The second opening keynote at Gilbane SF was presented by Tricia Bush, group manager at SharePoint, who looked a bit into the crystal ball and focused her speech on the future of doing business on the internet and the promise of web content management.
Bush started off by reminding us all that MOSS is the fastest growing server product in Microsoft history. We really didn’t need the reminder, it has been clear to us for some time now that SharePoint is, to say the least, popular.
“I’m sorry to disappoint you, press, I’m not here to launch a new product. I don't have the secret sauce,” Bush continued as she dove into the “tremendous value in looking at content management and making it real.”
We all need to bring content back “as a first class citizen into the organization.” As organizations, you have to refocus and make people and users more important, while embracing governance.
One of the questions posed by Bush has probably crossed the minds of many of you at some point: “Why are we in this situation where we haven't delivered on what web content management and doing business on the internet is supposed to be?”
The Promise of Web and WCM
- Remove IT burden of publishing content
- Create brand loyalty and emotional connection with audience
- Dynamically drive the content lifecycle from creation and publishing to archiving and disposition
- Scale and integrate
But what happened to this promise? Systems, processes and cultures were not ready. WCM is a hodge-podge of do-it-yourself systems. And this is not going to work. Processes are still very manual, and multilingual content is making the situation yet more challenging. Many things still need to be touched manually.
We are introverted in cultures and that spawns stagnancy. Many things are still in the hands of IT. We are not having a dialog with customers, we’re having a Shakespearean monologue.
Another cultural issue lies in the impact of diversity. Over 50% of web designers are Millennials, who never lived without the internet. 85% of them are male and white. “We have a bunch of white guys creating our websites,” noted Bush.
The Internet Business Platform of the Future
So, what about that internet business platform of the future? If you’re looking into the future, it is just going to be content management. Not ECM, WCM, DAM, etc. Content management should help facilitate pushing content to you instead of you requesting it.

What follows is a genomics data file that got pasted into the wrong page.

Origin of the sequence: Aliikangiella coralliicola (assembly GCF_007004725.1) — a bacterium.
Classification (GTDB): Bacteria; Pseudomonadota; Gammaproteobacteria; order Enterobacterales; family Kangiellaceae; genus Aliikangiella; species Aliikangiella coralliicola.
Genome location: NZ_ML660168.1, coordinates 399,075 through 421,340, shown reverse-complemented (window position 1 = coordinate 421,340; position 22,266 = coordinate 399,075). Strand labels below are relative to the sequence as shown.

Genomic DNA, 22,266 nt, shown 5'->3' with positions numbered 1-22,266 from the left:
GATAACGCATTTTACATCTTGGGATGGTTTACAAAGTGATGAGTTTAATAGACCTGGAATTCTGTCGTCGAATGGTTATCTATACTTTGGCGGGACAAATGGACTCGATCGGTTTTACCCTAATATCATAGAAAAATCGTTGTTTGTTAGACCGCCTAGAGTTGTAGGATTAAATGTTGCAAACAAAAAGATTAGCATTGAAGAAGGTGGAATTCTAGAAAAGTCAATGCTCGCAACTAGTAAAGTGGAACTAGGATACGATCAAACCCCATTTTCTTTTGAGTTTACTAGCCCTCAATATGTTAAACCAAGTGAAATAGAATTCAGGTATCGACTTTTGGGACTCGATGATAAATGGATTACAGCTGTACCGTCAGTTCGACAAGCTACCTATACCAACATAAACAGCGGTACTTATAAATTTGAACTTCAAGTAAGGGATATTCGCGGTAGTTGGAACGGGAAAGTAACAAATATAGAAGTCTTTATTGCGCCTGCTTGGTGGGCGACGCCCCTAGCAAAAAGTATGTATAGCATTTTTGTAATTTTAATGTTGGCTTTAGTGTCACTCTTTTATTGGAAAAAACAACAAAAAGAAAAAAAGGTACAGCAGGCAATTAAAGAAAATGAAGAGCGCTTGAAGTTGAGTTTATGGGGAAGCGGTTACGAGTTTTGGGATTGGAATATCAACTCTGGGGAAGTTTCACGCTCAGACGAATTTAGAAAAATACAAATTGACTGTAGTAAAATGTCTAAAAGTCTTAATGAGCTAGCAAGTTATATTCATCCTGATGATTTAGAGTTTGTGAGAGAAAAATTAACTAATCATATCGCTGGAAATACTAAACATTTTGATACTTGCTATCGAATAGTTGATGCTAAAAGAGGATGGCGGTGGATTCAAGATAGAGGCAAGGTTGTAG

Web analytics should get smarter to target customers in a better way. Microsoft has done research about web experience and looked at three different strategies (reach, retention, revenue) the companies have. The goal is to create flexible governance for new business models and media. Policies and records retention are still important and will continue to be.
Wikis and blogs are just another content type, and you can put policy around it. Search technology that makes it easy to find information is another component of today’s and future internet business platforms. Make sure the vendor you’re looking at has that vision.
Scalable, Integrated System
The best user experience is essential, including experience of a person inside a company trying to publish out content. Make your users as happy as possible by providing a user-friendly system for them to use. Make it easy to capture metadata, so cont mangt can be easier and search more efficient. These components you should look at if you want an efficient internet platform.
Reach, Retention, Revenue
According to Bush, 80 % of sites out there are classic brochureware. Microsoft, of course, loves this. Many of the sites out there can be purely informational without a goal to drive revenue, but just aiming to reach the customers. Others are trying to retain customers from a loyalty perspective, as it is much cheaper to retain existing customers than to acquire new ones.
Revenue generation is usually achieved through e-commerce or selling content.
What does the future look like for some of these models? Dynamic content for internet and intranet sites can be pulled together to present one picture and one place to go to for all information you need.
Web Design for the Masses
Bush’s main point was that “things should be easy.” People expect to do things dynamically, put them together on the fly. Hopefully, we’ll see some of that in the future.
Never underestimate the value of social networking that can make your brand much more real. Some of the examples used by Bush of companies embracing the internet business platform of the future were Best Buy and Ferrari.
Bush concluded with her version of what Bill Gates said many moons ago referring to content as king: “It’s all about content.” Relevant, timely, refreshed content is what matters. It doesn’t matter how cool your site looks, as people will not come back if there’s no valuable content.